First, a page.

|- can I somehow send him just the bits he needs to
|do the job, without having to change the static code on his machine?
|
|HTTP/HTML.
|

everybody says this - I am being dragged, kicking and screaming...

|- it seems
|to me that the eval() thingy could possibly do this for me,
|
|Err... I thought you wanted a reasonnably secure system, but I may have
|misunderstood.
|

this is the guts of what I want - if eval is NFG then how do I implement such a
kind of "dynamic linking" of modules on the client?

|by sending it data
|that makes it do import statements followed by calls to whatever... - will
this
|work, or is there a better way?
|>
|Or has all this been done already?
|
|Yes, it's called a web frontend for a SQL DBMS. There's no shortage of
|Python frameworks to do this kind of things.
|

I kind of wanted to avoid the web based stuff - the application data is so small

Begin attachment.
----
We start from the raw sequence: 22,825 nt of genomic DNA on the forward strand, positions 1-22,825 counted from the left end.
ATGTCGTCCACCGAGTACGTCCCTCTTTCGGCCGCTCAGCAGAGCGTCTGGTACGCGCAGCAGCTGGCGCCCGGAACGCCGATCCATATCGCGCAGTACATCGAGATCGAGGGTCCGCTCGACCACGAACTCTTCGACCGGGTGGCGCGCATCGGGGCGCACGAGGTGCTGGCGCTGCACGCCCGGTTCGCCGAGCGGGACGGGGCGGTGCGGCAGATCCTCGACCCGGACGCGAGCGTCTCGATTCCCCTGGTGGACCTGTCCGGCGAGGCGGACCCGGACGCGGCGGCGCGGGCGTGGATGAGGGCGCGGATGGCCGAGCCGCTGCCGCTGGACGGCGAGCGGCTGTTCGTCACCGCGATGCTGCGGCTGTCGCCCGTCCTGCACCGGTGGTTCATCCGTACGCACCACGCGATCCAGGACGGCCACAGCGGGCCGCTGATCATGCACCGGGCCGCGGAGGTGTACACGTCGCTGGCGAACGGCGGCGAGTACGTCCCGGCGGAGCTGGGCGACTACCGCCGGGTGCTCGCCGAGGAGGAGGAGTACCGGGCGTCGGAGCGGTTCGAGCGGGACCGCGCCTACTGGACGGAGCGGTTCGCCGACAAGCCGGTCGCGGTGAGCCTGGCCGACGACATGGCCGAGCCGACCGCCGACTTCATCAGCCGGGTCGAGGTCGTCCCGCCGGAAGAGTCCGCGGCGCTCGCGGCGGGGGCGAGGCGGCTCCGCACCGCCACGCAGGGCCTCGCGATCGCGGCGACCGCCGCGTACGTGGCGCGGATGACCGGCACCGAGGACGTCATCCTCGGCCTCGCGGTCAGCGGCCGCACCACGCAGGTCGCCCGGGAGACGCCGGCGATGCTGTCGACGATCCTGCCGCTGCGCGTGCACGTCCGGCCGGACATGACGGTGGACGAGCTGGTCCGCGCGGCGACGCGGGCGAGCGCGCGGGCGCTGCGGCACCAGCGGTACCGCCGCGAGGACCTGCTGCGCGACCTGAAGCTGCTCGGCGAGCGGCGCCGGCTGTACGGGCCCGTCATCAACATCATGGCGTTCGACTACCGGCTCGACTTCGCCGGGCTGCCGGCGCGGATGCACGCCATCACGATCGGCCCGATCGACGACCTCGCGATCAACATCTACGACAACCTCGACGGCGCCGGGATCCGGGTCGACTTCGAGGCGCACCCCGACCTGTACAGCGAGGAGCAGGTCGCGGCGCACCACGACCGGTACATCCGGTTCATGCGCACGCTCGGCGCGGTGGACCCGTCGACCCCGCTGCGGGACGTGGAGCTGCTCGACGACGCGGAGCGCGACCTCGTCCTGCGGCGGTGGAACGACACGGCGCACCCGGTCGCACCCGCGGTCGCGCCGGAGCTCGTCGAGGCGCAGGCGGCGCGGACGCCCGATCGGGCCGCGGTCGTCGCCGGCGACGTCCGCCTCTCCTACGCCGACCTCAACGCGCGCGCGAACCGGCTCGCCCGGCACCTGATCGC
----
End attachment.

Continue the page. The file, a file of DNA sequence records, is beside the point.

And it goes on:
and trivial, in a sense.

|- and no I don't want a web server
|
|If you don't want Apache, there are Python-based application servers.
|CherryPy comes to mind.
|
|and php
|
|Why PHP ?
|

seems popular

|and browsers and Java
|
|Why Java ?
|

it addresses what I want - to dynamically and securely download bits of code and
execute them on the remote machine...

|and html or xml... - I want to write something that works
|simply and reliably
|
|We do write SQL-based web apps all day long, and I can tell you they are
|certainly more simple and reliable than whatever eval()-based home-made
|solution we could imagine !-)

Aah! but I would like you to stretch that imagination - to tell me how to do